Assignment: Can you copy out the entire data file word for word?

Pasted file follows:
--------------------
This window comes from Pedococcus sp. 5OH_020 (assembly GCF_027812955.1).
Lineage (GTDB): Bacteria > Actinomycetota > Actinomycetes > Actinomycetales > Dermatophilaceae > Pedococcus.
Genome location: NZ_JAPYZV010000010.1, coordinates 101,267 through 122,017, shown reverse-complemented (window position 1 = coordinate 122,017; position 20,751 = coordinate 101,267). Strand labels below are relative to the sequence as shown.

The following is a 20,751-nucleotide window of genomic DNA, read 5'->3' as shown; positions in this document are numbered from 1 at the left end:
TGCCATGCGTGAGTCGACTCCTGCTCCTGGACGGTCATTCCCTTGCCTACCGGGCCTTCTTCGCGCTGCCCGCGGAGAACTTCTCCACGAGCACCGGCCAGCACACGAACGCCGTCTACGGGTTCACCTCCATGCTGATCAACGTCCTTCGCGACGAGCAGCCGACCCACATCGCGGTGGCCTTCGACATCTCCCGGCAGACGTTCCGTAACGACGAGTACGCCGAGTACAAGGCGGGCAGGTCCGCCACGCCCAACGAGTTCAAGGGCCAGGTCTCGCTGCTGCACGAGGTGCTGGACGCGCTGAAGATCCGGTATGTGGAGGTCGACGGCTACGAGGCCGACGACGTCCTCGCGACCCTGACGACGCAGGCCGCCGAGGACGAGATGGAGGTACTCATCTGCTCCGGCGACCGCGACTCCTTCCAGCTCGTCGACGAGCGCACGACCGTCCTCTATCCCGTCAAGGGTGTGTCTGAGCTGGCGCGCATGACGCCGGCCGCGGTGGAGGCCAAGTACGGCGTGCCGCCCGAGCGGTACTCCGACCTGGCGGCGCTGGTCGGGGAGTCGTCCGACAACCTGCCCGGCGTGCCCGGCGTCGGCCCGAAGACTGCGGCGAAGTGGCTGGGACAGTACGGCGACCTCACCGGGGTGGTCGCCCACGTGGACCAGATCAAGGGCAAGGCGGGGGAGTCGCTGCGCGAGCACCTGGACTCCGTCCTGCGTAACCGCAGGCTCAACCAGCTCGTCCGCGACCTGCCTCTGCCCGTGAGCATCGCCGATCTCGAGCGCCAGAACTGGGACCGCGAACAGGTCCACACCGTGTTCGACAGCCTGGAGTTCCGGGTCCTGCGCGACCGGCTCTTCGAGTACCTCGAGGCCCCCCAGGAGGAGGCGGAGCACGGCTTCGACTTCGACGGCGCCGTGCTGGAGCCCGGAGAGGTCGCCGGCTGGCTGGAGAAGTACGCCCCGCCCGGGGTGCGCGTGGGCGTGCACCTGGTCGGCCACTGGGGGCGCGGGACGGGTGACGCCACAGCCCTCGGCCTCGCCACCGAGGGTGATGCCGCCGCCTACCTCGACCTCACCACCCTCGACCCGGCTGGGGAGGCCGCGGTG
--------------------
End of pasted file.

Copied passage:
This window comes from Pedococcus sp. 5OH_020 (assembly GCF_027812955.1).
Lineage (GTDB): Bacteria > Actinomycetota > Actinomycetes > Actinomycetales > Dermatophilaceae > Pedococcus.
Genome location: NZ_JAPYZV010000010.1, coordinates 101,267 through 122,017, shown reverse-complemented (window position 1 = coordinate 122,017; position 20,751 = coordinate 101,267). Strand labels below are relative to the sequence as shown.

The following is a 20,751-nucleotide window of genomic DNA, read 5'->3' as shown; positions in this document are numbered from 1 at the left end:
TGCCATGCGTGAGTCGACTCCTGCTCCTGGACGGTCATTCCCTTGCCTACCGGGCCTTCTTCGCGCTGCCCGCGGAGAACTTCTCCACGAGCACCGGCCAGCACACGAACGCCGTCTACGGGTTCACCTCCATGCTGATCAACGTCCTTCGCGACGAGCAGCCGACCCACATCGCGGTGGCCTTCGACATCTCCCGGCAGACGTTCCGTAACGACGAGTACGCCGAGTACAAGGCGGGCAGGTCCGCCACGCCCAACGAGTTCAAGGGCCAGGTCTCGCTGCTGCACGAGGTGCTGGACGCGCTGAAGATCCGGTATGTGGAGGTCGACGGCTACGAGGCCGACGACGTCCTCGCGACCCTGACGACGCAGGCCGCCGAGGACGAGATGGAGGTACTCATCTGCTCCGGCGACCGCGACTCCTTCCAGCTCGTCGACGAGCGCACGACCGTCCTCTATCCCGTCAAGGGTGTGTCTGAGCTGGCGCGCATGACGCCGGCCGCGGTGGAGGCCAAGTACGGCGTGCCGCCCGAGCGGTACTCCGACCTGGCGGCGCTGGTCGGGGAGTCGTCCGACAACCTGCCCGGCGTGCCCGGCGTCGGCCCGAAGACTGCGGCGAAGTGGCTGGGACAGTACGGCGACCTCACCGGGGTGGTCGCCCACGTGGACCAGATCAAGGGCAAGGCGGGGGAGTCGCTGCGCGAGCACCTGGACTCCGTCCTGCGTAACCGCAGGCTCAACCAGCTCGTCCGCGACCTGCCTCTGCCCGTGAGCATCGCCGATCTCGAGCGCCAGAACTGGGACCGCGAACAGGTCCACACCGTGTTCGACAGCCTGGAGTTCCGGGTCCTGCGCGACCGGCTCTTCGAGTACCTCGAGGCCCCCCAGGAGGAGGCGGAGCACGGCTTCGACTTCGACGGCGCCGTGCTGGAGCCCGGAGAGGTCGCCGGCTGGCTGGAGAAGTACGCCCCGCCCGGGGTGCGCGTGGGCGTGCACCTGGTCGGCCACTGGGGGCGCGGGACGGGTGACGCCACAGCCCTCGGCCTCGCCACCGAGGGTGATGCCGCCGCCTACCTCGACCTCACCACCCTCGACCCGGCTGGGGAGGCCGCGGTG